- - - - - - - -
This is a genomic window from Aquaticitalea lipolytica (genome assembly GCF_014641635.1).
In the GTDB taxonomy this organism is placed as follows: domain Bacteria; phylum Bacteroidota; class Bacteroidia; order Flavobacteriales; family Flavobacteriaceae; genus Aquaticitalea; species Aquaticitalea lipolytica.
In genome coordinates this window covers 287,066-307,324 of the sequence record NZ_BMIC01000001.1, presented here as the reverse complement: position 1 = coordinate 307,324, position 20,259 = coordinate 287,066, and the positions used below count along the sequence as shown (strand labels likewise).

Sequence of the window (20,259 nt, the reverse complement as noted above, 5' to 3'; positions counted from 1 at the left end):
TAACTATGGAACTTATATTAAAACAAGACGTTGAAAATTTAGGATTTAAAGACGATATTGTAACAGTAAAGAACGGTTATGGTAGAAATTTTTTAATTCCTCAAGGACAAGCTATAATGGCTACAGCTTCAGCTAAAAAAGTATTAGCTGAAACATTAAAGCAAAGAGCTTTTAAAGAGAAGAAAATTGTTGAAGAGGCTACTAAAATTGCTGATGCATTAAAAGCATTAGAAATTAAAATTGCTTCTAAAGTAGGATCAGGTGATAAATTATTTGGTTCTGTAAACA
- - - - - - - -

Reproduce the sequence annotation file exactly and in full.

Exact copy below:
This is a genomic window from Aquaticitalea lipolytica (genome assembly GCF_014641635.1).
In the GTDB taxonomy this organism is placed as follows: domain Bacteria; phylum Bacteroidota; class Bacteroidia; order Flavobacteriales; family Flavobacteriaceae; genus Aquaticitalea; species Aquaticitalea lipolytica.
In genome coordinates this window covers 287,066-307,324 of the sequence record NZ_BMIC01000001.1, presented here as the reverse complement: position 1 = coordinate 307,324, position 20,259 = coordinate 287,066, and the positions used below count along the sequence as shown (strand labels likewise).

Sequence of the window (20,259 nt, the reverse complement as noted above, 5' to 3'; positions counted from 1 at the left end):
TAACTATGGAACTTATATTAAAACAAGACGTTGAAAATTTAGGATTTAAAGACGATATTGTAACAGTAAAGAACGGTTATGGTAGAAATTTTTTAATTCCTCAAGGACAAGCTATAATGGCTACAGCTTCAGCTAAAAAAGTATTAGCTGAAACATTAAAGCAAAGAGCTTTTAAAGAGAAGAAAATTGTTGAAGAGGCTACTAAAATTGCTGATGCATTAAAAGCATTAGAAATTAAAATTGCTTCTAAAGTAGGATCAGGTGATAAATTATTTGGTTCTGTAAACA